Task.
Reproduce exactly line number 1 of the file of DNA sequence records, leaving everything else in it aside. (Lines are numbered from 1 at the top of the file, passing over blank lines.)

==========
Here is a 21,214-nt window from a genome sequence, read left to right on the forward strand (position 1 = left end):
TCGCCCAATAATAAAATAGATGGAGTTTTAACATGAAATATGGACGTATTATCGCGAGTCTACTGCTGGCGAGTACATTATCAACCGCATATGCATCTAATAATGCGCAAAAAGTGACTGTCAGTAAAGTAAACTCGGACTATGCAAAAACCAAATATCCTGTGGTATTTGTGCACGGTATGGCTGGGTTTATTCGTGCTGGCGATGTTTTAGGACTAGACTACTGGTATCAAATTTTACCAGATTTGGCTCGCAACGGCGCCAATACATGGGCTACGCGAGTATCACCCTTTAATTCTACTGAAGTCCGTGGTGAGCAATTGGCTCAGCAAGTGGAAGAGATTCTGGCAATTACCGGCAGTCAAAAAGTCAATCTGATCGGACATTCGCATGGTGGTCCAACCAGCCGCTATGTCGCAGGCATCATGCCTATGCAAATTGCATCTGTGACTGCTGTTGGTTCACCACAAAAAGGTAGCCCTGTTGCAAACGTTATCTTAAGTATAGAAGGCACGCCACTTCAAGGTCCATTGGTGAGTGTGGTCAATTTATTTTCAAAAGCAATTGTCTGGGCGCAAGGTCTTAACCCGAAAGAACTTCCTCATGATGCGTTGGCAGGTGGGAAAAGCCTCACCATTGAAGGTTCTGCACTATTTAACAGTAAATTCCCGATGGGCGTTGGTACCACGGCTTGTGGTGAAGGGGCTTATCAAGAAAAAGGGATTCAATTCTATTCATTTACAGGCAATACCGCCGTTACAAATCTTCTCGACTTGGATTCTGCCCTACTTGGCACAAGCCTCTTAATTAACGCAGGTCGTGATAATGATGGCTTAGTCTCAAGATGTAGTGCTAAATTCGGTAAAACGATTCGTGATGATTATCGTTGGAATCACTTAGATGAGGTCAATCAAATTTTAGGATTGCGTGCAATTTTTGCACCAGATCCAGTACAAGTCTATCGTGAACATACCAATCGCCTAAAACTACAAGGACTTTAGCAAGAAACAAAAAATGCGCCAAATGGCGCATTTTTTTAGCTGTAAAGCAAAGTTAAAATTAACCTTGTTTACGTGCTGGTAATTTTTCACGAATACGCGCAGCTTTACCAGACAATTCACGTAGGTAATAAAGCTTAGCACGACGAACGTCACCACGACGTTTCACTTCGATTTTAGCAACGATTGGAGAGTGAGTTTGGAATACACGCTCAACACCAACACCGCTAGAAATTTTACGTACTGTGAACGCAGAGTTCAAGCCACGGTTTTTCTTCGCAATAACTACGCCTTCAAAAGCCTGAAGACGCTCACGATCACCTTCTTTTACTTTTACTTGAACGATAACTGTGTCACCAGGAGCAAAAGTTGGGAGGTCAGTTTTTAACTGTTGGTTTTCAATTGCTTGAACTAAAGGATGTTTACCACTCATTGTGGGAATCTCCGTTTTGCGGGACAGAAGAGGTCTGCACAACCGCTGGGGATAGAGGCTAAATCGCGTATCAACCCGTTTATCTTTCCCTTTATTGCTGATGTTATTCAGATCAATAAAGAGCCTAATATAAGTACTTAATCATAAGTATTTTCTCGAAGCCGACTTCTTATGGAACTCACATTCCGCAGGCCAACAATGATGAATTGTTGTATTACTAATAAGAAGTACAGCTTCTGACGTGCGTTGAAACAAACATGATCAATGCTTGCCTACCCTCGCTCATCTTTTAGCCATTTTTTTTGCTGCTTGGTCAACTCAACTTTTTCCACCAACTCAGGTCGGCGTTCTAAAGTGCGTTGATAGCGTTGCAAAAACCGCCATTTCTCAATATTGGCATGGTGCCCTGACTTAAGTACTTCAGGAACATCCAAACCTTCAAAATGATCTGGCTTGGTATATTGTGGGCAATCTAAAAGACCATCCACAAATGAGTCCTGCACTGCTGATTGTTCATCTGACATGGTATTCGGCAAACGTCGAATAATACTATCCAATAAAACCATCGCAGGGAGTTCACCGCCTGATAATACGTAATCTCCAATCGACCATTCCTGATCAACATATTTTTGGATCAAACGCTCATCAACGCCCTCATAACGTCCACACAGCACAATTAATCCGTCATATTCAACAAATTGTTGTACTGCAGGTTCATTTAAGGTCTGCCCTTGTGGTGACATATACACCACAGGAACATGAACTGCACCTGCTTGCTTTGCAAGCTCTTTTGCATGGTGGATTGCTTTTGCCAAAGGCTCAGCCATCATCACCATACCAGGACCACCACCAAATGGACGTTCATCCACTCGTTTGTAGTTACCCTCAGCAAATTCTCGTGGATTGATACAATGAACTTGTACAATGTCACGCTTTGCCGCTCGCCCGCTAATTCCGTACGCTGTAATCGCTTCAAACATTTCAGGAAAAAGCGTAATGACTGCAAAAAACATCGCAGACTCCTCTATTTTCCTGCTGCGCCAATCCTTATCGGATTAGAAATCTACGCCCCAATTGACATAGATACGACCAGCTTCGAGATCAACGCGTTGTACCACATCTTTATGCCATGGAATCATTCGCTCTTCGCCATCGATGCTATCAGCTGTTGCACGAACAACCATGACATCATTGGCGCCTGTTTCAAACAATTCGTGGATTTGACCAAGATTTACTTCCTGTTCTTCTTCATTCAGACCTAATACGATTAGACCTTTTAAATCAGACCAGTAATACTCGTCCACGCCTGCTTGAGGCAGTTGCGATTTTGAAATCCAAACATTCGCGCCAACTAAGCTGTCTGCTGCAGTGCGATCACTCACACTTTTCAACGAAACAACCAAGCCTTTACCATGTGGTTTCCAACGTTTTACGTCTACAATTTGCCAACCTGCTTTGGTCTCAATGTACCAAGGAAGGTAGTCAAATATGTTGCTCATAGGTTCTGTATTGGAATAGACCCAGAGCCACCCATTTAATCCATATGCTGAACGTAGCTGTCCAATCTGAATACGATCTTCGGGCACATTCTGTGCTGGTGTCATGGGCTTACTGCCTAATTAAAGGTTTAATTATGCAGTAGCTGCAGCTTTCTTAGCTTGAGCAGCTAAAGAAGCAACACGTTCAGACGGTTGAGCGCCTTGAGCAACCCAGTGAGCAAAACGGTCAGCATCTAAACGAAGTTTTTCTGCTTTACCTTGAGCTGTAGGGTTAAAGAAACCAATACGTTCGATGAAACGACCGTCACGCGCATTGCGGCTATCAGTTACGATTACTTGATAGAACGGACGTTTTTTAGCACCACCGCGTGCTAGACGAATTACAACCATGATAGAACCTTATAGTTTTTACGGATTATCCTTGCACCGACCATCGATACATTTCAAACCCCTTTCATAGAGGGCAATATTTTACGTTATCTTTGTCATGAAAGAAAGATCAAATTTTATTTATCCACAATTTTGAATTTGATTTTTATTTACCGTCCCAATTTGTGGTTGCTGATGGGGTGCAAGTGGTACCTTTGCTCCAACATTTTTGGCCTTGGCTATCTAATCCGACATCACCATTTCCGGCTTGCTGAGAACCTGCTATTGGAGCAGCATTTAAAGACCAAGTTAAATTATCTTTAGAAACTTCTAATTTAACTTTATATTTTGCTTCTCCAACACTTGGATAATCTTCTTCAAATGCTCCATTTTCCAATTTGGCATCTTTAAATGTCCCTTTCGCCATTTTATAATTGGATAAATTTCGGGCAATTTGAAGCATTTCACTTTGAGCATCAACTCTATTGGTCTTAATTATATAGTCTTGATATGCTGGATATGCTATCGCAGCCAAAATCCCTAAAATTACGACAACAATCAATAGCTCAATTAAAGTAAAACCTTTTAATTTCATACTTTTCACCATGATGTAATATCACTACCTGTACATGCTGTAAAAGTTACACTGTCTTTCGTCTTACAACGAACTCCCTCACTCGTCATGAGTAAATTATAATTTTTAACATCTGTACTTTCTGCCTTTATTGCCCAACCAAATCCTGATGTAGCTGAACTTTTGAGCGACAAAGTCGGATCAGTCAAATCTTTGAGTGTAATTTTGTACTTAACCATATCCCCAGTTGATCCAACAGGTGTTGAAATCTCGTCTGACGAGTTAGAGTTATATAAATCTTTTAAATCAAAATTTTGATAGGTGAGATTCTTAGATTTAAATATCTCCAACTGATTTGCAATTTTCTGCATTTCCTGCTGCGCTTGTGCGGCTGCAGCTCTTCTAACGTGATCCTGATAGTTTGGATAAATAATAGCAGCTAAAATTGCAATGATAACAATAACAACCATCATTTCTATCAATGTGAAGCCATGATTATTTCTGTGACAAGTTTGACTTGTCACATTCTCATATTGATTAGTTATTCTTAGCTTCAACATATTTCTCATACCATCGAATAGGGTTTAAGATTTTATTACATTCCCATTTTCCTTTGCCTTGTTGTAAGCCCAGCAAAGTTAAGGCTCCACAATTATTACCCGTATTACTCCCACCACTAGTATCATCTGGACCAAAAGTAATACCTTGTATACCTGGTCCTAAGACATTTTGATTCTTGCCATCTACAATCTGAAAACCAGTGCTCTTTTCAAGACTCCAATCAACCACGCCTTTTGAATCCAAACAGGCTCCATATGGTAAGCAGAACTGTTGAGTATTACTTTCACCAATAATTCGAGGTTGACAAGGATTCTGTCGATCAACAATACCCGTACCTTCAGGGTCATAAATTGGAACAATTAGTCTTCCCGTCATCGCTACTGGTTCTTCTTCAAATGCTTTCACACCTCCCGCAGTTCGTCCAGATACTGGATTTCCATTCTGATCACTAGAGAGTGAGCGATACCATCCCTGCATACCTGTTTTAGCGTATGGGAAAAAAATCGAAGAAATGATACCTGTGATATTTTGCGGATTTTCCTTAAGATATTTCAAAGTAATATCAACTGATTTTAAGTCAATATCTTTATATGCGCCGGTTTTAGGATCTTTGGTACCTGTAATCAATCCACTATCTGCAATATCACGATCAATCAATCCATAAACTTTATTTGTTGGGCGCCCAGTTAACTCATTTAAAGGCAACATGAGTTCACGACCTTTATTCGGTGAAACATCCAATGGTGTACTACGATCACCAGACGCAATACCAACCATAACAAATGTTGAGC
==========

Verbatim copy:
Here is a 21,214-nt window from a genome sequence, read left to right on the forward strand (position 1 = left end):